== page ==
June 3, 2021

Asia

CHINA: Central bank seeks to manage RMB expectations without intervention

BY Gabriel Wildau

Share on twitter
Share on whatsapp
Share on facebook
Share on linkedin
Share on email
Share on reddit

Report Contents

Listen to our reports with a personalized podcasts through your Amazon Alexa or Apple devices audio translated into several languages

( 5 mins)
  • The renminbi has strengthened by 2.3% against the US dollar this year, raising the question of how much appreciation the People’s Bank of China (PBoC) will tolerate.
  • The PBoC probably cares more about the trade-weighted exchange rate than the bilateral USDCNY rate.
  • Authorities hope that the threat of currency intervention will influence expectations sufficiently that actual intervention is unnecessary.

Recent currency appreciation does not simply reflect recent weakness in the US dollar globally. Measured against the PBoC’s trade-weighted currency basket, the renminbi hit a five-year high on 28 May. Persistent large trade surpluses and capital inflows from foreign investment in China’s bond market are the key drivers of appreciation, as previously discussed.

Until now, the PBoC has appeared to use state banks as proxies to slow the pace of appreciation through small-scale, under-the-radar intervention. But at some point, authorities may decide that stronger action is necessary to protect China’s export competitiveness. The PBoC already signaled a degree of concern about excessive appreciation on 27 May when it raised the share of foreign exchange deposits that banks must hold in reserve at the central bank. By soaking up onshore forex liquidity and raising forex interest rates, this move raises the cost for investors to bet on further renminbi appreciation. The direct impact will likely be modest, but the move is a clear signal to the market that the PBoC’s tolerance for appreciation is limited.

The PBoC has probably not identified a specific level for USDCNY beyond which more forceful intervention would be necessary. Indeed, some degree of renminbi appreciation is desirable in the short term, because it buffers the impact of rising commodity prices. If the PBoC does have a red line for the exchange rate, this threshold is probably defined in terms of the trade-weighted basket. But even for this basket, the absolute level may be less important than the trading dynamic. The PBoC warned in a statement on 27 May: “The renminbi can appreciate or depreciate. No one can accurately predict the exchange rate.” The statement suggests that the main concern is that appreciation expectations may become entrenched and self-fulfilling, producing lopsided market demand.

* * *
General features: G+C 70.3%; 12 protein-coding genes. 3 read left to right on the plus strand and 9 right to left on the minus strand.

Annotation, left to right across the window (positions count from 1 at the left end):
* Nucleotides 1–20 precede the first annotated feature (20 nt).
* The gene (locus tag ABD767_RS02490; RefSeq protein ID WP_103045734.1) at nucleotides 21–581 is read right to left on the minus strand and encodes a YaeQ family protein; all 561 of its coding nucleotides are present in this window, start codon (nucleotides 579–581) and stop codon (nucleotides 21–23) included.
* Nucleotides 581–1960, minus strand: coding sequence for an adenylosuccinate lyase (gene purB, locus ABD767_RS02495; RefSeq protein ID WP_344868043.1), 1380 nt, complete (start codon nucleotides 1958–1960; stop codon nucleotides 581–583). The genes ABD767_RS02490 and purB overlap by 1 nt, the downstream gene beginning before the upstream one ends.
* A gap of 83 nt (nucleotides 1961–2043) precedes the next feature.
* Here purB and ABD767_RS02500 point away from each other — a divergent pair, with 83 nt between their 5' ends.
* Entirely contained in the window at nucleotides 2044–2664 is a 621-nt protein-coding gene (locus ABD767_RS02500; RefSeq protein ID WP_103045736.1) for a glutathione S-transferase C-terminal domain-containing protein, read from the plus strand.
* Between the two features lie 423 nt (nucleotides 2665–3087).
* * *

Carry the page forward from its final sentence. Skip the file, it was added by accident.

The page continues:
The ideal scenario for the PBoC is that the threat of intervention exerts enough influence on expectations that following through on the threat with direct, large-scale intervention is unnecessary. Authorities would prefer to minimize intervention, which will help make onshore Chinese assets more attractive to foreign investors over the long term. Foreign inflows to China’s bond market have been strong since last year, but foreign investors are still under-exposed to Chinese bonds relative to the market’s size. While foreign investors are under no illusions that the renminbi is completely free floating, the PBoC still seeks to persuade investors that authorities are committed to exchange-rate flexibility and will refrain from competitive devaluation.

In some respects, the current situation is a mirror image of 2016 and 2017, when China’s main challenge was capital flight and uncontrolled renminbi depreciation. The PBoC allowed depreciation expectations to become entrenched in 2015 and early 2016, forcing authorities to spend roughly USD 1tn in forex reserves to convince the market otherwise. This time around, the central bank hopes that by acting early with carefully calibrated signals, authorities can avoid large-scale intervention.

If verbal guidance and macro-prudential tweaks like the forex reserve ratio fail to curb appreciation sufficiently, the next step could be re-introducing the so-called “countercyclical factor” previously used to influence the daily renminbi fixing. Authorities introduced this factor in 2017 to provide themselves with an additional tool to mitigate what they called “herd effects.” This opaque variable effectively allowed for a fudge factor allowing the fixing to diverge from the previous day’s spot close, thereby pushing back against market pressure that authorities considered irrational. The factor was suspended in October 2020 at a time when authorities were comfortable with how market forces were guiding the exchange rate. But bringing back the countercyclical factor would only be another modest technical tweak. In a scenario of more extreme appreciation pressure, the PBoC would have little choice but to intervene directly with dollar purchases, as it did for much of the 2000s and early 2010s.

In the medium term, market fundamentals may come to the rescue. Recent Covid-19 outbreaks in India and Southeast Asia are re-directing export orders from those regions to China, while also boosting demand for Chinese exports of medical supplies. When these outbreaks fade, China’s trade surpluses may diminish. Another factor is the US interest rate outlook. The large interest-rate differential favoring renminbi over dollar assets has been a key factor driving capital inflows to China. If inflation pressure forces the Federal Reserve to tighten policy faster than expected, these inflows may also diminish. The upshot is that the PBoC may only need to successfully guide expectations for a few more months before market fundamentals take the baton.

More by Gabriel Wildau